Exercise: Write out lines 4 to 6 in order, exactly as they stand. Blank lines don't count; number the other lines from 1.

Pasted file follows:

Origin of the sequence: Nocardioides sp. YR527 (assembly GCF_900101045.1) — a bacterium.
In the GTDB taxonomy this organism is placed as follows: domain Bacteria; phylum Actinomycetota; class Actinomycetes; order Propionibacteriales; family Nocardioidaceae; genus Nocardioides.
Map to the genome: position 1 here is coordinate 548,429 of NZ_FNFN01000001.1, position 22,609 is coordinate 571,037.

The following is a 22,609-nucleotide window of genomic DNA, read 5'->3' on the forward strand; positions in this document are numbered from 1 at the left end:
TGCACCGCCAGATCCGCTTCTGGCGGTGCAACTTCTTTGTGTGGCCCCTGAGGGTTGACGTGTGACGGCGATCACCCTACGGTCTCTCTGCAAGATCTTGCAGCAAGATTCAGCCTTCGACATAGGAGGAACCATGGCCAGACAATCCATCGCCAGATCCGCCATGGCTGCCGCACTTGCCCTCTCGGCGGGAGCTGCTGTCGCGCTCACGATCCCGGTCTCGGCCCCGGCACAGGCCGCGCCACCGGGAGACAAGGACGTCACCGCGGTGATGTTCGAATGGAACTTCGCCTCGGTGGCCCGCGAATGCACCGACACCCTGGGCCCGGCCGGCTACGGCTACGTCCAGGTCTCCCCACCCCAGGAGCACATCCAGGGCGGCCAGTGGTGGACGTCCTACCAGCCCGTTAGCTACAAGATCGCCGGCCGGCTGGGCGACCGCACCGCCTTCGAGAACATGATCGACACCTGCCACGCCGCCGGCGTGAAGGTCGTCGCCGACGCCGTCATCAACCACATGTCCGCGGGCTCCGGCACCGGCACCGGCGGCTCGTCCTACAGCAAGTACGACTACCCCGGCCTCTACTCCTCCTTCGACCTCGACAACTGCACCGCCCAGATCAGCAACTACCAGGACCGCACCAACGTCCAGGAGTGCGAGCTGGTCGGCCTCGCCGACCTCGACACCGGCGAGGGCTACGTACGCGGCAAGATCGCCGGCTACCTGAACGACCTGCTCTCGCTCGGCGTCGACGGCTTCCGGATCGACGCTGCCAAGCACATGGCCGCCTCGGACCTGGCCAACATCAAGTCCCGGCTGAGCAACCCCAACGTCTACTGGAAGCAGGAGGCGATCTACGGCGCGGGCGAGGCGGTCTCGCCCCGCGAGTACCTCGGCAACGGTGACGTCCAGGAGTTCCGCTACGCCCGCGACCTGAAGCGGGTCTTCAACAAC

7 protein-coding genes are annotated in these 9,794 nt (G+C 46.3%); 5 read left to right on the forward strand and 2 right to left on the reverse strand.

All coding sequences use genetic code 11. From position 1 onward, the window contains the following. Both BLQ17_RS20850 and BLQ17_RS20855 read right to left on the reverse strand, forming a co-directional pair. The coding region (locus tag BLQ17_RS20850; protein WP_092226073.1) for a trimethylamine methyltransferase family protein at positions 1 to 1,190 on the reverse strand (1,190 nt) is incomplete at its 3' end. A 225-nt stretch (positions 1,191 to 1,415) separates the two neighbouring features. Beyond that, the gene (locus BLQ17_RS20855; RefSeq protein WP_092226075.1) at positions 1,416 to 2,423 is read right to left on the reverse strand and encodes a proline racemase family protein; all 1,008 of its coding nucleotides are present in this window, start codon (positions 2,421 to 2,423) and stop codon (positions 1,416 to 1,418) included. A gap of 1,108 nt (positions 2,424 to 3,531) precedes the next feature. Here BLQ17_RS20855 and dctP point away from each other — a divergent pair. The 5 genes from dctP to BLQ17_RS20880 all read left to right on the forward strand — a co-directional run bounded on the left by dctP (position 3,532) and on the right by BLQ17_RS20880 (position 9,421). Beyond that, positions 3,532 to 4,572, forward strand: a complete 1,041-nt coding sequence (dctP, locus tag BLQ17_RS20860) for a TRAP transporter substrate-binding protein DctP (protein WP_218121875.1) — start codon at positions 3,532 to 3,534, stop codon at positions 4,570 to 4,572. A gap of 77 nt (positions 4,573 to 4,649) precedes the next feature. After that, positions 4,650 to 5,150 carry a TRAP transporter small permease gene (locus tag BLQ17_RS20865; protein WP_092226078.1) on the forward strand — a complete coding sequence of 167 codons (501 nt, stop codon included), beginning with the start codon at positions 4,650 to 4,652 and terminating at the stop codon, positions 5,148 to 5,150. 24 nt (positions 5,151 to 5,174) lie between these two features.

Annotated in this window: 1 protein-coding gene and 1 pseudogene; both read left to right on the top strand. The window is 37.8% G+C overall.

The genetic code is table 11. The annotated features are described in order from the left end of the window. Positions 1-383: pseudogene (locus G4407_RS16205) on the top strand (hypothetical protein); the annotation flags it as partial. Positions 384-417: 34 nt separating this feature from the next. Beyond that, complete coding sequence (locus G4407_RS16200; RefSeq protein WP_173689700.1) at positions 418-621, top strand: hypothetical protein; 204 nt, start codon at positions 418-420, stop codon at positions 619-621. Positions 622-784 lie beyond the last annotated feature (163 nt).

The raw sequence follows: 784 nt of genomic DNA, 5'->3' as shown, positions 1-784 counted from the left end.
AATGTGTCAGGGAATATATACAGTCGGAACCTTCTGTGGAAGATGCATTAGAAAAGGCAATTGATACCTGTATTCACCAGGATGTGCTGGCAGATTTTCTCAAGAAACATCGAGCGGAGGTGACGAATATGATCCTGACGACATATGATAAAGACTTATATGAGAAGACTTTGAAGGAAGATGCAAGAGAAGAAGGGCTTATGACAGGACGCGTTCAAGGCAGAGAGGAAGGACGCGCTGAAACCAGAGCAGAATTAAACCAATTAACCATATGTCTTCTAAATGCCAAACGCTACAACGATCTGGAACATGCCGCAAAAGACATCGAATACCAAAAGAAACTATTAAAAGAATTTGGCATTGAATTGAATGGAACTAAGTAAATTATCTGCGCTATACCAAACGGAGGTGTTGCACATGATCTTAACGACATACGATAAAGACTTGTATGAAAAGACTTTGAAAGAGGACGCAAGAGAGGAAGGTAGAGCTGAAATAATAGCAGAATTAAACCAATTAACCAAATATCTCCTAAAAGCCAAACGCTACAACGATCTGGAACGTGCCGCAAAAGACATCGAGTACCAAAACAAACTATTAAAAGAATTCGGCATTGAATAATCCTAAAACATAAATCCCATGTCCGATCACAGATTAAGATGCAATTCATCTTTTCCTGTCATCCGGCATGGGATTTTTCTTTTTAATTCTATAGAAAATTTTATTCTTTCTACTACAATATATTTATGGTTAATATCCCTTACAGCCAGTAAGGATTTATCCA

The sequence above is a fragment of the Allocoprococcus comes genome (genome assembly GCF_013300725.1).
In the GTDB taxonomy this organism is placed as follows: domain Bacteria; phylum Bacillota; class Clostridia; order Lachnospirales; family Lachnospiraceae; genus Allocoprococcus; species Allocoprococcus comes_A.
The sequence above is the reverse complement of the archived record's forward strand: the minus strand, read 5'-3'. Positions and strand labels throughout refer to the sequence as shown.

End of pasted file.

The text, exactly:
The following is a 22,609-nucleotide window of genomic DNA, read 5'->3' on the forward strand; positions in this document are numbered from 1 at the left end:
TGCACCGCCAGATCCGCTTCTGGCGGTGCAACTTCTTTGTGTGGCCCCTGAGGGTTGACGTGTGACGGCGATCACCCTACGGTCTCTCTGCAAGATCTTGCAGCAAGATTCAGCCTTCGACATAGGAGGAACCATGGCCAGACAATCCATCGCCAGATCCGCCATGGCTGCCGCACTTGCCCTCTCGGCGGGAGCTGCTGTCGCGCTCACGATCCCGGTCTCGGCCCCGGCACAGGCCGCGCCACCGGGAGACAAGGACGTCACCGCGGTGATGTTCGAATGGAACTTCGCCTCGGTGGCCCGCGAATGCACCGACACCCTGGGCCCGGCCGGCTACGGCTACGTCCAGGTCTCCCCACCCCAGGAGCACATCCAGGGCGGCCAGTGGTGGACGTCCTACCAGCCCGTTAGCTACAAGATCGCCGGCCGGCTGGGCGACCGCACCGCCTTCGAGAACATGATCGACACCTGCCACGCCGCCGGCGTGAAGGTCGTCGCCGACGCCGTCATCAACCACATGTCCGCGGGCTCCGGCACCGGCACCGGCGGCTCGTCCTACAGCAAGTACGACTACCCCGGCCTCTACTCCTCCTTCGACCTCGACAACTGCACCGCCCAGATCAGCAACTACCAGGACCGCACCAACGTCCAGGAGTGCGAGCTGGTCGGCCTCGCCGACCTCGACACCGGCGAGGGCTACGTACGCGGCAAGATCGCCGGCTACCTGAACGACCTGCTCTCGCTCGGCGTCGACGGCTTCCGGATCGACGCTGCCAAGCACATGGCCGCCTCGGACCTGGCCAACATCAAGTCCCGGCTGAGCAACCCCAACGTCTACTGGAAGCAGGAGGCGATCTACGGCGCGGGCGAGGCGGTCTCGCCCCGCGAGTACCTCGGCAACGGTGACGTCCAGGAGTTCCGCTACGCCCGCGACCTGAAGCGGGTCTTCAACAAC

7 protein-coding genes are annotated in these 9,794 nt (G+C 46.3%); 5 read left to right on the forward strand and 2 right to left on the reverse strand.